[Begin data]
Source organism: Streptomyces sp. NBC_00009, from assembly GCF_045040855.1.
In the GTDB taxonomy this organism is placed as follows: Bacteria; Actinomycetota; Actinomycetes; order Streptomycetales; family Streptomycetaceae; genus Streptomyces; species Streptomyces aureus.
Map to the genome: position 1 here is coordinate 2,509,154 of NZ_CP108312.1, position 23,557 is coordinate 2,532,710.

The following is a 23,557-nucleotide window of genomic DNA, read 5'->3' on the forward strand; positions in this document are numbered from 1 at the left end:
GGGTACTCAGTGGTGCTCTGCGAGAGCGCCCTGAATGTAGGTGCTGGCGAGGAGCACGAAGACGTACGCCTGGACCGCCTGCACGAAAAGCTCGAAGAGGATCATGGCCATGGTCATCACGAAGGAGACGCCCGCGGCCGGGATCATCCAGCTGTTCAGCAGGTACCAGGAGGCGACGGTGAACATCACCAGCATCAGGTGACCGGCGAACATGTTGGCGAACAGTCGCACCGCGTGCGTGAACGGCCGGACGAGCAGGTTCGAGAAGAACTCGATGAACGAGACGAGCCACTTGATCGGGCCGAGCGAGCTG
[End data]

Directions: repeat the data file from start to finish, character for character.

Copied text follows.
Source organism: Streptomyces sp. NBC_00009, from assembly GCF_045040855.1.
In the GTDB taxonomy this organism is placed as follows: Bacteria; Actinomycetota; Actinomycetes; order Streptomycetales; family Streptomycetaceae; genus Streptomyces; species Streptomyces aureus.
Map to the genome: position 1 here is coordinate 2,509,154 of NZ_CP108312.1, position 23,557 is coordinate 2,532,710.

The following is a 23,557-nucleotide window of genomic DNA, read 5'->3' on the forward strand; positions in this document are numbered from 1 at the left end:
GGGTACTCAGTGGTGCTCTGCGAGAGCGCCCTGAATGTAGGTGCTGGCGAGGAGCACGAAGACGTACGCCTGGACCGCCTGCACGAAAAGCTCGAAGAGGATCATGGCCATGGTCATCACGAAGGAGACGCCCGCGGCCGGGATCATCCAGCTGTTCAGCAGGTACCAGGAGGCGACGGTGAACATCACCAGCATCAGGTGACCGGCGAACATGTTGGCGAACAGTCGCACCGCGTGCGTGAACGGCCGGACGAGCAGGTTCGAGAAGAACTCGATGAACGAGACGAGCCACTTGATCGGGCCGAGCGAGCTG